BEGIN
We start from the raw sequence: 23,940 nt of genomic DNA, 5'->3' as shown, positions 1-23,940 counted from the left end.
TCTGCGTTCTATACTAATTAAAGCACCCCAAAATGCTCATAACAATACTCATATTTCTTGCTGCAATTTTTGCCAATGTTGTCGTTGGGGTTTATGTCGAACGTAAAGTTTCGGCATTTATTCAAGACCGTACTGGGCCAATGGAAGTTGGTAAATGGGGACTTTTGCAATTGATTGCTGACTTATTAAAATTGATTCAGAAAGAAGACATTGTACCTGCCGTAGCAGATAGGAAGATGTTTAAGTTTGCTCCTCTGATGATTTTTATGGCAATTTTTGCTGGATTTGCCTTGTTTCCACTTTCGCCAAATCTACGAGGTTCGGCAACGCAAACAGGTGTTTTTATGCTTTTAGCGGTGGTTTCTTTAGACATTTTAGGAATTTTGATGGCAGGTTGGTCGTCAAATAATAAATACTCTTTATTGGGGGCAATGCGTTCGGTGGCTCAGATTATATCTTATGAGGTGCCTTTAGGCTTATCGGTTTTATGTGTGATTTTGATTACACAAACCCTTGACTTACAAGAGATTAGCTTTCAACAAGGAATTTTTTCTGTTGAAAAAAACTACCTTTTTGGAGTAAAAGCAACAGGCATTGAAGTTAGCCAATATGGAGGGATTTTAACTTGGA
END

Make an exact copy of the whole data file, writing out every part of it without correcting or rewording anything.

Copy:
We start from the raw sequence: 23,940 nt of genomic DNA, 5'->3' as shown, positions 1-23,940 counted from the left end.
TCTGCGTTCTATACTAATTAAAGCACCCCAAAATGCTCATAACAATACTCATATTTCTTGCTGCAATTTTTGCCAATGTTGTCGTTGGGGTTTATGTCGAACGTAAAGTTTCGGCATTTATTCAAGACCGTACTGGGCCAATGGAAGTTGGTAAATGGGGACTTTTGCAATTGATTGCTGACTTATTAAAATTGATTCAGAAAGAAGACATTGTACCTGCCGTAGCAGATAGGAAGATGTTTAAGTTTGCTCCTCTGATGATTTTTATGGCAATTTTTGCTGGATTTGCCTTGTTTCCACTTTCGCCAAATCTACGAGGTTCGGCAACGCAAACAGGTGTTTTTATGCTTTTAGCGGTGGTTTCTTTAGACATTTTAGGAATTTTGATGGCAGGTTGGTCGTCAAATAATAAATACTCTTTATTGGGGGCAATGCGTTCGGTGGCTCAGATTATATCTTATGAGGTGCCTTTAGGCTTATCGGTTTTATGTGTGATTTTGATTACACAAACCCTTGACTTACAAGAGATTAGCTTTCAACAAGGAATTTTTTCTGTTGAAAAAAACTACCTTTTTGGAGTAAAAGCAACAGGCATTGAAGTTAGCCAATATGGAGGGATTTTAACTTGGA